A DESCRIPTIVE SKETCH OF THE ISLAND OF ST. HELENA.
If the Island of Capreæ acquired celebrity by the residence of Tiberius, so the Islands of Elba and St. Helena will assume a local importance—one from being the first, the other the last scene of Napoleon's fall from the pinnacle of power to the solitude of captivity! St. Helena is situated in 15 deg. 55 min. south lat. and 5 deg. 49 min. west longitude from Greenwich. Its length is ten miles and a half ; breadth, six miles and three quarters ; and its circumference about 28 miles. The Island contains about 30,000 acres of pasturage and garden ground. It lies within the limit of the S. E. trade winds, and is distant 400 leagues from the coast of Africa, 600 from that of South America, and 1200 from Cape St. Vincent, in Portugal, the nearest point of Europe. The voyage from England is usually performed in ten weeks. St. Helena consists of one vast rock, perpendicular on every side, like a castle in the middle of the ocean, whose natural walls are too high to be attempted by scaling ladders ; nor is there the smallest beach, except at the bay, called Chapel Valley Bay, which is fortified with a strong battery of large cannon, planted even with the water, and farther defended by the perpetual dashing of prodigious waves against the shore, which without further resistance, makes landing difficult.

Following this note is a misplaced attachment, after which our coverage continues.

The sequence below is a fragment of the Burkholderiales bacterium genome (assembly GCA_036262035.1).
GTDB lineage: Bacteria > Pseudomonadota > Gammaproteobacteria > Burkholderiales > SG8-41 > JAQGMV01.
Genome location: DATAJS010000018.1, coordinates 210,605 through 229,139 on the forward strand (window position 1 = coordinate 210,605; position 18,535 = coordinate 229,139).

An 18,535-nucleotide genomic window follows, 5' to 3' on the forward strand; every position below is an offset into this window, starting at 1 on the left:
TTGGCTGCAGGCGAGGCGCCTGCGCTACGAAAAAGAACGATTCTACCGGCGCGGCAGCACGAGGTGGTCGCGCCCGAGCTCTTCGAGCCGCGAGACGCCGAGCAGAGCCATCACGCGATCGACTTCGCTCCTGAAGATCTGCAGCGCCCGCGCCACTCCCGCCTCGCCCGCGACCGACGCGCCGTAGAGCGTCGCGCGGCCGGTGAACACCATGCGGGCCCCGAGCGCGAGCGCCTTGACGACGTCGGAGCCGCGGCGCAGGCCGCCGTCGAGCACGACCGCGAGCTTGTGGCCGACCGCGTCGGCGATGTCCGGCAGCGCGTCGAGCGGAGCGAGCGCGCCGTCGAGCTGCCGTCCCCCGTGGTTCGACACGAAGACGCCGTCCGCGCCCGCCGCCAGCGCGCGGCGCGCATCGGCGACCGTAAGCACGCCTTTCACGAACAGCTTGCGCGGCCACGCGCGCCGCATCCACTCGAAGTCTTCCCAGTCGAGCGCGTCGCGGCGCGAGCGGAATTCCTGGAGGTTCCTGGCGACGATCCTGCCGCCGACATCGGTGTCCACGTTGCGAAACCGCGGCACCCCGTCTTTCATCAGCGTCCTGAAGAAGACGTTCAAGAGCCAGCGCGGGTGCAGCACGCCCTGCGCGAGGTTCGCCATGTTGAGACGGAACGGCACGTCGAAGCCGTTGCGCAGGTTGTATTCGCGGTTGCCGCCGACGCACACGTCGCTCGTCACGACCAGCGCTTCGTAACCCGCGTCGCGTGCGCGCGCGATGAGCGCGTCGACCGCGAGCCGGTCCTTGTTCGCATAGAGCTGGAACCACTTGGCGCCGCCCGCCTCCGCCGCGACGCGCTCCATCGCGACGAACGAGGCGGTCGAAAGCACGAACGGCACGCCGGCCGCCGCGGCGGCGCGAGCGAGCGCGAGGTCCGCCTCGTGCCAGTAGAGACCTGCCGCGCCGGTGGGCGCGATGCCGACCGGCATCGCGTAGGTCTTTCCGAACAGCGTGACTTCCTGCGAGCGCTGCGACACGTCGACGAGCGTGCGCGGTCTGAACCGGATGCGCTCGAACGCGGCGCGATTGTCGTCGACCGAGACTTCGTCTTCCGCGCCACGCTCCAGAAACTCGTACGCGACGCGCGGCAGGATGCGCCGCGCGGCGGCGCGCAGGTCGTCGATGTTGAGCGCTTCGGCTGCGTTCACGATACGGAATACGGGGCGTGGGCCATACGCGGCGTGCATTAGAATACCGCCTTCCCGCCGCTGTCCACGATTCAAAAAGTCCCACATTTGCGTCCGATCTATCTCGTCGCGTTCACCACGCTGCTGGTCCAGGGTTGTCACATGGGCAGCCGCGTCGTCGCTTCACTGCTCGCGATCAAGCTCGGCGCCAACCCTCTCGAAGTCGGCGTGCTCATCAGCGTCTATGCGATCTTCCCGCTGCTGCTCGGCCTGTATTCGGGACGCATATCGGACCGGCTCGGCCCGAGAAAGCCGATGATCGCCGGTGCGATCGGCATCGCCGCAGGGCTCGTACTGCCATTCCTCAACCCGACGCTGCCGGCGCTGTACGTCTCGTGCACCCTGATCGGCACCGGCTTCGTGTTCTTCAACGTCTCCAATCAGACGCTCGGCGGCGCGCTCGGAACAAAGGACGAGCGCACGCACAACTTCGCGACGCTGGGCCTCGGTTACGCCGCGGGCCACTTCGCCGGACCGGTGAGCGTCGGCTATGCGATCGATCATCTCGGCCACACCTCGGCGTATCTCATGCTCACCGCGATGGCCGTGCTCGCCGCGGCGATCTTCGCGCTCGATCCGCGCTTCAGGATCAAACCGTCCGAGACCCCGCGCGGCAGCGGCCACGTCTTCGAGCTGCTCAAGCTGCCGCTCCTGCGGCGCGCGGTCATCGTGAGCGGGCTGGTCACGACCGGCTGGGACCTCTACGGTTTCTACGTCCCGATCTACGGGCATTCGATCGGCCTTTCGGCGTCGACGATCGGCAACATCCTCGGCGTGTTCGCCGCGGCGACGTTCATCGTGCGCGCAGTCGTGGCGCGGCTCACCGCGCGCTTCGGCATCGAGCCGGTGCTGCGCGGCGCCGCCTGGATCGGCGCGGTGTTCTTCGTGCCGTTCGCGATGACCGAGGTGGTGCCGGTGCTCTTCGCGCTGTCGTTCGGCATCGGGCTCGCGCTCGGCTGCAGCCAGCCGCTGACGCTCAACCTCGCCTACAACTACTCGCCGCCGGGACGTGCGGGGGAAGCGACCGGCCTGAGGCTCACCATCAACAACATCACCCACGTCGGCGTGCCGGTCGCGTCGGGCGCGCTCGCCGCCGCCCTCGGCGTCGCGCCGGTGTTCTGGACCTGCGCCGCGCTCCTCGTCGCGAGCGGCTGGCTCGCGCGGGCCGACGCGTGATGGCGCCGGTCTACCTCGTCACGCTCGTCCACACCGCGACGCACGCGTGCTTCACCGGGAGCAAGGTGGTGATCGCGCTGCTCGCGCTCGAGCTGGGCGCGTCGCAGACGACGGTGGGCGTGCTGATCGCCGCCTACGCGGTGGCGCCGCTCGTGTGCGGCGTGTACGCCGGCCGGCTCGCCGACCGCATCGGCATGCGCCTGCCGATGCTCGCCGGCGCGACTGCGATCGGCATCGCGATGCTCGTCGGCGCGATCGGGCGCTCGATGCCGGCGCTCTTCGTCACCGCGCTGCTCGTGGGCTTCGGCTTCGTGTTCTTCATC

St. Helena was first discovered by the Portuguese in 1502, on the 21st May, which is the feast of St. Helena the mother of Constantine the Great, and hence the name of the Island. The English formed a settlement on it in 1651 ; and a few years afterwards it was taken by the Dutch, from whom it was retaken by the English under Capt. Munden, in 1673, and has ever since remained in the hands of the East India Company. Every accessible point has been fortified, and telegraphs and watch towers have been scattered over the island. All the northern part is composed of rocks, naturally scarped in a rugged manner, so as to hang over rather than than recede from the sea, rising every where from 800 to 2000 feet or more. The island bears the marks of volcanic origin ; but with a slight exception in the middle of the last century, the inhabitants have been undisturbed by any convulsion of nature since the discovery in 1502.